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I was wondering why in some source code there are these macros like FAR and PASCAL. What do they mean and do? Thanks

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They invoke a time machine, and then a 30-year-old Bill Gates pops out and demands his 640k back. –  R.. Sep 20 '10 at 3:35

7 Answers 7

up vote 17 down vote accepted
  • PASCAL: It's related to a calling convention. The parameters are pushed on the stack in left-to-right order (opposite of cdecl), and the callee is responsible for balancing the stack before return.

    This calling convention was common in the following 16 bit APIs: OS/2 1.x and Microsoft Windows 3.x. There's some dispute over whether it was used by Borland Delphi 1.x

  • FAR: In a segmented architecture computer, a far pointer is a pointer which includes a segment selector, making it possible to point to addresses outside of the current segment.

For completeness, FAR and PASCAL are prepreocessor macros that, when compiled for 16-bit systems, expand to the keywords that were necessary to declare the calling convention and pointer size. On 32-bit systems, they generally expand to nothing (unless you have a weird default calling convention). The macros are retained for backward compatibility {hat/tip: comment from Adrian McCarthy}

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I'm pretty sure the default Delphi calling convention has always been register. It only used pascal for functions from the Windows API and other DLLs. –  Rob Kennedy May 5 '10 at 14:49
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For completeness, FAR and PASCAL are prepreocessor macros that, when compiled for 16-bit systems, expand to the keywords that were necessary to declare the calling convention and pointer size. On 32-bit systems, they generally expand to nothing (unless you have a weird default calling convention). The macros are retained for backward compatibility. –  Adrian McCarthy May 5 '10 at 17:17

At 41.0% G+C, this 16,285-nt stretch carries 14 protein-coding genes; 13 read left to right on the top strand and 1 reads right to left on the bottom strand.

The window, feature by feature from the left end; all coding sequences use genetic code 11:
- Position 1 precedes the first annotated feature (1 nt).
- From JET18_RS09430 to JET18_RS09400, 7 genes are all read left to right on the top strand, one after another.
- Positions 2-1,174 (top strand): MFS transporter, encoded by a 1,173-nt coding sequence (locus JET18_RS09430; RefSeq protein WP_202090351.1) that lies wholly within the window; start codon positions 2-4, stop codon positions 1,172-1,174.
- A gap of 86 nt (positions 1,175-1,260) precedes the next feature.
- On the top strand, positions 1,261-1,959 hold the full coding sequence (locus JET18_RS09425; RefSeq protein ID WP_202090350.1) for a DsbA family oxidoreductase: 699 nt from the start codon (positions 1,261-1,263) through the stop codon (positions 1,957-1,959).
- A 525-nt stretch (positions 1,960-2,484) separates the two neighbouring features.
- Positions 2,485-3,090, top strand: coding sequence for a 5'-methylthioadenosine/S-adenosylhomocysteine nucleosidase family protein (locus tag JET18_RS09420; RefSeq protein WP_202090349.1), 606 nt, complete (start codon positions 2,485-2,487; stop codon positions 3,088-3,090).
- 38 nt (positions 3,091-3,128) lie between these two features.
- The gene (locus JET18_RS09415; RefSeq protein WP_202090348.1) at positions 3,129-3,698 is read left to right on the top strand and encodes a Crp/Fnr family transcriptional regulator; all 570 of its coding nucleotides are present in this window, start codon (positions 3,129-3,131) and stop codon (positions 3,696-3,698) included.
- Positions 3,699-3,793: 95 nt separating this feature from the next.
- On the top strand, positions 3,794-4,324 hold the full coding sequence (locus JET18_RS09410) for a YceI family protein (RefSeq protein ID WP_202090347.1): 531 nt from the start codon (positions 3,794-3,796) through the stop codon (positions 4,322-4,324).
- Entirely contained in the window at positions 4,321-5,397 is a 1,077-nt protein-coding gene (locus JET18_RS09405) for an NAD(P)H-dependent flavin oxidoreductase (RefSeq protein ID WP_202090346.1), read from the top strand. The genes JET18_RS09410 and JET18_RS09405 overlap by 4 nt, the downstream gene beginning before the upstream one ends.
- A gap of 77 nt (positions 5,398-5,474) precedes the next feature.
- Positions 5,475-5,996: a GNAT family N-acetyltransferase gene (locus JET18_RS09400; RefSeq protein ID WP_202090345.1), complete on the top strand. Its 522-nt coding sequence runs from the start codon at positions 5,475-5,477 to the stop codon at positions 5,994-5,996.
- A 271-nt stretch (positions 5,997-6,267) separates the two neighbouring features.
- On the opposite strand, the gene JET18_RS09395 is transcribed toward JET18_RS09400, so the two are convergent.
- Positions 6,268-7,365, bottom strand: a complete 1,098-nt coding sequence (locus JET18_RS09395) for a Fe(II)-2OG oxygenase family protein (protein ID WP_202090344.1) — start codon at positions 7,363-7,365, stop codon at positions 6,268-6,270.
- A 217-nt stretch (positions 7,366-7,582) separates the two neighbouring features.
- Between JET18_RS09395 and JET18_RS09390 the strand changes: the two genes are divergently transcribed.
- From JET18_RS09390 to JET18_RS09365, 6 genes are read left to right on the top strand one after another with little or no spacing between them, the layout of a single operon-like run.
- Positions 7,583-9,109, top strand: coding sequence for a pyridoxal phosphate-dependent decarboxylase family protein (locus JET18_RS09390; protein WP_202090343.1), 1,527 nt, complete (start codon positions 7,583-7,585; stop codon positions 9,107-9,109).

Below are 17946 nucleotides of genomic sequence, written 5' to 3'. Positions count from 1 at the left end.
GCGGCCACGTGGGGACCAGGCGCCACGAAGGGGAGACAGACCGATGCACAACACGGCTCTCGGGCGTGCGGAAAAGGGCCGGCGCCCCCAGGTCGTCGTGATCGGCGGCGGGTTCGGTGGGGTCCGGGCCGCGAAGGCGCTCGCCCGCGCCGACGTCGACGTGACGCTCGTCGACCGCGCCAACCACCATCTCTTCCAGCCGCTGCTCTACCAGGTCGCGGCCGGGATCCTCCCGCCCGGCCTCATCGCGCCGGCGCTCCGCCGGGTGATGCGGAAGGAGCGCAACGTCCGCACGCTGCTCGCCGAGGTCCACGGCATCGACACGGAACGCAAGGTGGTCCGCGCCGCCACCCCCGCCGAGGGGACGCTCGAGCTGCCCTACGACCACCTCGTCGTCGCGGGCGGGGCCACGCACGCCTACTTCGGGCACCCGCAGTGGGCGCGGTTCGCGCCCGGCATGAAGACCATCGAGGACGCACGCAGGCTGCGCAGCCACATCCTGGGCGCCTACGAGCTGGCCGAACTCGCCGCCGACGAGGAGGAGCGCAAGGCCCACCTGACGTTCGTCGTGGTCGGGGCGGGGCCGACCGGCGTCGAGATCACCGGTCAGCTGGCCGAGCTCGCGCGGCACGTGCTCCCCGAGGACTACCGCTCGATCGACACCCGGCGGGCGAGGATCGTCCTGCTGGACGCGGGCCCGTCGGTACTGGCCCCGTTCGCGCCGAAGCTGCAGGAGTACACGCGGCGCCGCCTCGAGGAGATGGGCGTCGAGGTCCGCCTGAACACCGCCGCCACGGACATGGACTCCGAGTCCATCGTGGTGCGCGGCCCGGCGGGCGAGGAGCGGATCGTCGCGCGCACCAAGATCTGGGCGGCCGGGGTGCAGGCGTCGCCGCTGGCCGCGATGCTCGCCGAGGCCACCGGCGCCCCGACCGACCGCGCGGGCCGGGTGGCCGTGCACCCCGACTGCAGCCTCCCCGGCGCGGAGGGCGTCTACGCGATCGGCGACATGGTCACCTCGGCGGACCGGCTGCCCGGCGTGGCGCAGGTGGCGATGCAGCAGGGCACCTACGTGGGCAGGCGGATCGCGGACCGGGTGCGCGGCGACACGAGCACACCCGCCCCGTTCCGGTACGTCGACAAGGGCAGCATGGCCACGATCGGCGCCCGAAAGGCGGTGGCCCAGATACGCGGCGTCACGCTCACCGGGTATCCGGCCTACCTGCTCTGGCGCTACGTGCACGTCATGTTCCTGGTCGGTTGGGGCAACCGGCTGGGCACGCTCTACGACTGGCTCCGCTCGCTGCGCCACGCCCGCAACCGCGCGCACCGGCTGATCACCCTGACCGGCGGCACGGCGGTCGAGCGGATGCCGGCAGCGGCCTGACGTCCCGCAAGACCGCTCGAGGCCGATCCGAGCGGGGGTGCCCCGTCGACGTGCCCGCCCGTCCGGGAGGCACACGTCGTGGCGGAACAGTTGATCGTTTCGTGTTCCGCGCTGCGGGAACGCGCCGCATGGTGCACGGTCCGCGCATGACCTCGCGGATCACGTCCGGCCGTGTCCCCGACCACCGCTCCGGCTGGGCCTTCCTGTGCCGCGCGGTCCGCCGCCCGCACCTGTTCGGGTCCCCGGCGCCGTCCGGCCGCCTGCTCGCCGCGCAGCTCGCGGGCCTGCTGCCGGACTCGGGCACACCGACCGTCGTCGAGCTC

Going by memory here,

FAR is a fall back to 16-bit days when heap memory was was segmented. NEAR data was limited in size and faster, FAR was allowed to be larger but more expensive.

To the best of my knowledge, in 32-bit land it's a macro that collapses to nothing.

PASCAL is a calling convention also used heavily in 16-bit days. It has since been replaced by stdcall.

Both are left in for backward compatibility.

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FAR is obsolete; it was used in 16-bit code to indicate pointers that could address the entire address space, rather than just a 16-bit offset to the current segment.

PASCAL is a calling convention. As Wikipedia describes it:

The parameters are pushed on the stack in left-to-right order (opposite of cdecl), and the callee is responsible for balancing the stack before return.

This calling convention was common in the following 16 bit APIs: OS/2 1.x , Microsoft Windows 3.x, and Borland Delphi version 1.x.

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Mark, I am new to C++ and have been asked to convert some old C/C++ code to C++11. The data type short FAR* is adopted heavily and will not resolve in VS2013 - should I replace them, if so what with? –  Killercam Jul 3 '14 at 9:08
    
@Killercam you should be able to just drop FAR and NEAR wherever you find them. Although I'm surprised that they aren't already #defined as empty macros by the Microsoft headers, they're the kings of backward compatibility. –  Mark Ransom Jul 3 '14 at 12:15

FAR is a holdover from the 16-bit era, when we had near (16-bit) and far (32-bit) pointers.

PASCAL is a calling convention. I believe it's equivalent to stdcall nowadays.

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this is an old calling convention...

FAR is inherited from a time when processor registers where too small to hold the complete address of a jump destination. so, processors had 2 type of jump depending how "far" the destination was from the current program counter.

PASCAL describes the argument order on the stack, it tells that the function uses the order described by the Pascal programming language, which was different from C. (very old version of operating systems like MacOS and Windows where developped using Pascal).

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It's probably some redundant / obsolete coding left over from the 16bit era.

FAR was used in 16 bit applications to indicated that the address required more than 16 bits.

PASCAL(altion) is a conversion type, it lets the compiler know how the stack is arranged (using PASCAL calling conventions) so that the compiler can pass the appropriate paramaters to and from the function.

HTH

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Specifically PASCAL says the arguments to the function are passed in left to right order, this reduces the size of the code (because the caller knows how big the stack is and so can clean it up)

The C stdcall passes arguments right to left, this means you can have a variable number of arguments, but more code is needed for clear up.

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